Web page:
Brazilian sugar-cane companies will spend as much as 6 billion reais ($3.4 billion) this year to renew aging plantations as the nation seeks to boost supply of ethanol.
Cane companies may replant as many as 1.5 million hectares (3.7 million acres), or 15 percent of their fields, the optimum amount to restore productivity to the industry, Antonio de Padua Rodrigues, technical director for the sugar-cane trade group Unica, said today in a telephone interview. Last year the nation renewed 1 million hectares.
Brazil is seeking to boost production after a shortage of ethanol drove up prices last year and prompted the government to cut the amount of the renewable fuel that must be blended into gasoline. Mills will probably operate at 80 percent of capacity this year after cutting investments in new fields, which typically are renewed every five years to maintain yields, he said.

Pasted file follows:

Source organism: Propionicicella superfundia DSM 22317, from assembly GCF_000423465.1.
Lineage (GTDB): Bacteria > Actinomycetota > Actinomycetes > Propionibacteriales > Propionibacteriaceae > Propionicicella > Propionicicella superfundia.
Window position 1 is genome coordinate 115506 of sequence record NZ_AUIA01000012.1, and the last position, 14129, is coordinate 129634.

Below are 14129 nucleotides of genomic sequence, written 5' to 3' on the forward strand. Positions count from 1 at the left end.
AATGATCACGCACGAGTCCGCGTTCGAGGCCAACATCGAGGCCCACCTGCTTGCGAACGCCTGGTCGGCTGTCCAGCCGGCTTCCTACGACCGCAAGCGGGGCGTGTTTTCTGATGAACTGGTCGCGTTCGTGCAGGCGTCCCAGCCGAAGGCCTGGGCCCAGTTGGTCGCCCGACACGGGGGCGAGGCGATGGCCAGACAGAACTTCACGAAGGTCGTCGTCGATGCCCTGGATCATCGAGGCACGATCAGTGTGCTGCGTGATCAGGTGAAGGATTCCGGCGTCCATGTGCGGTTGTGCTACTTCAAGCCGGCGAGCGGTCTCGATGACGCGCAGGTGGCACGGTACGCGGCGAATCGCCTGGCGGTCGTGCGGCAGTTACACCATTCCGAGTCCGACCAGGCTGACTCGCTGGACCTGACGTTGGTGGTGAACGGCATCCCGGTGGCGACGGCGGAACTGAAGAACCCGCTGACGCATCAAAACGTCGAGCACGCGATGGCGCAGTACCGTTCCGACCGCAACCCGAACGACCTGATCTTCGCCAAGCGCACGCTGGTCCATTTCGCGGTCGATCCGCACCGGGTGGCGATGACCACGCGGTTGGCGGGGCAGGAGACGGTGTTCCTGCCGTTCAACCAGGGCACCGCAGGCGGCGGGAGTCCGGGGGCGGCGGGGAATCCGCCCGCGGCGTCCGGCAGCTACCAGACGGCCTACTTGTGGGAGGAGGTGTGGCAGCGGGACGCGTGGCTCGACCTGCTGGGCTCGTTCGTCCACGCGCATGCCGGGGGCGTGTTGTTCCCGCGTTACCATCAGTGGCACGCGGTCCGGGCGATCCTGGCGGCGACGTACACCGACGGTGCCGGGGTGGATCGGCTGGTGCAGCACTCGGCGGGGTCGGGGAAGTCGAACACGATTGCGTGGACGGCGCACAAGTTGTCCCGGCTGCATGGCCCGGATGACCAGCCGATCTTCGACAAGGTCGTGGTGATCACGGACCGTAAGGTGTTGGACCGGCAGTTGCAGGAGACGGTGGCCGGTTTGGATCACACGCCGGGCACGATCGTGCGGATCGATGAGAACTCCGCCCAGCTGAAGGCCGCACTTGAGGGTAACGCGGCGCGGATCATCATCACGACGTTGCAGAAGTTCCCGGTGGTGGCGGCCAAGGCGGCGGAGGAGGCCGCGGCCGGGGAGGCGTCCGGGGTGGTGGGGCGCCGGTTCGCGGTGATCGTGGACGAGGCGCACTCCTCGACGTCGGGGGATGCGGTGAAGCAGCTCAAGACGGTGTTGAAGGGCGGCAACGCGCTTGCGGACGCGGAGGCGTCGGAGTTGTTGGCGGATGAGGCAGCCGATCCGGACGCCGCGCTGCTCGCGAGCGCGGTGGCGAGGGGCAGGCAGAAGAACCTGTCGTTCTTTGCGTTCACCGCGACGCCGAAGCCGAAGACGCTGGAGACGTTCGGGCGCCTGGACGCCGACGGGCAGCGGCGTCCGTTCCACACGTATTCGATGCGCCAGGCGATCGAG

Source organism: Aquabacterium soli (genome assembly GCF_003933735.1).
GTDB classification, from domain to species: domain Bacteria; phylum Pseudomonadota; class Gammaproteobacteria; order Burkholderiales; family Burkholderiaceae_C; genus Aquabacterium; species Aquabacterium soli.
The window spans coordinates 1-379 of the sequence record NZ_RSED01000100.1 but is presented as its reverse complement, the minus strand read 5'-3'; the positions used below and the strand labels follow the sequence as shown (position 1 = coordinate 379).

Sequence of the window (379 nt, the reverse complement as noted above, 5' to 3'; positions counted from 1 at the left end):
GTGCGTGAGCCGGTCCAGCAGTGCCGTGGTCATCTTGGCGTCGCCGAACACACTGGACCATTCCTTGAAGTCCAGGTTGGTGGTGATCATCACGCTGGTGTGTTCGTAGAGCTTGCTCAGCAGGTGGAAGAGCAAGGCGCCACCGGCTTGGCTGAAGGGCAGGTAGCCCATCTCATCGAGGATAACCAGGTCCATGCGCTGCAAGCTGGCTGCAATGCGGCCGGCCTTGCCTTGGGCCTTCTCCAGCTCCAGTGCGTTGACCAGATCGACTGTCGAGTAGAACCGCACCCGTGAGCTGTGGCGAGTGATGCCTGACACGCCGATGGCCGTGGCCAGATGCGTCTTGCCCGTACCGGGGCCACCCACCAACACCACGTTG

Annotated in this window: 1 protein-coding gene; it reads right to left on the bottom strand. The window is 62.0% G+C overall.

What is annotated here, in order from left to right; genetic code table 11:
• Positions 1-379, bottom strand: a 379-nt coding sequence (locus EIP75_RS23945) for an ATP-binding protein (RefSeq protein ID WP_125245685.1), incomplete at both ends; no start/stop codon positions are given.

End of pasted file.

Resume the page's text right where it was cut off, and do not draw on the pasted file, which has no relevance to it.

“This quantity of renewals needs to happen each year,” to guarantee ethanol supplies, Rodrigues said.
Cane-growers are currently using their own funds and will probably begin to access a special government credit line offered to promote plantation renewals.
Yields will increase this year because mills planted 40 percent more crops in 2011 from the prior year. Companies are expected to renew 20 percent more plantations between January and April from the same period last year, he said.
If current investment trends continue, the nation’s mills will be functioning at full capacity by 2015, he said.
Banco Nacional de Desenvolvimento Economico e Social, Brazil’s national development bank, will loan mills 4 billion reais to renew 1 million hectares of fields and develop new ones, the lender said Jan. 11.
“Most of this line will be utilized,” Rodrigues said. “Many big groups are preparing documentation and procuring environmental licenses” to start tapping the credit.
Mills and growers in the Center South region will harvest between 518 million metric tons and 540 million tons of sugar cane in the next crop, up from 494.3 million tons in the current crop, Padua said March 2. Mills in the region harvest and process most of the crop between April and December.
Mills can typically process about 700 million tons of cane a year, he said.
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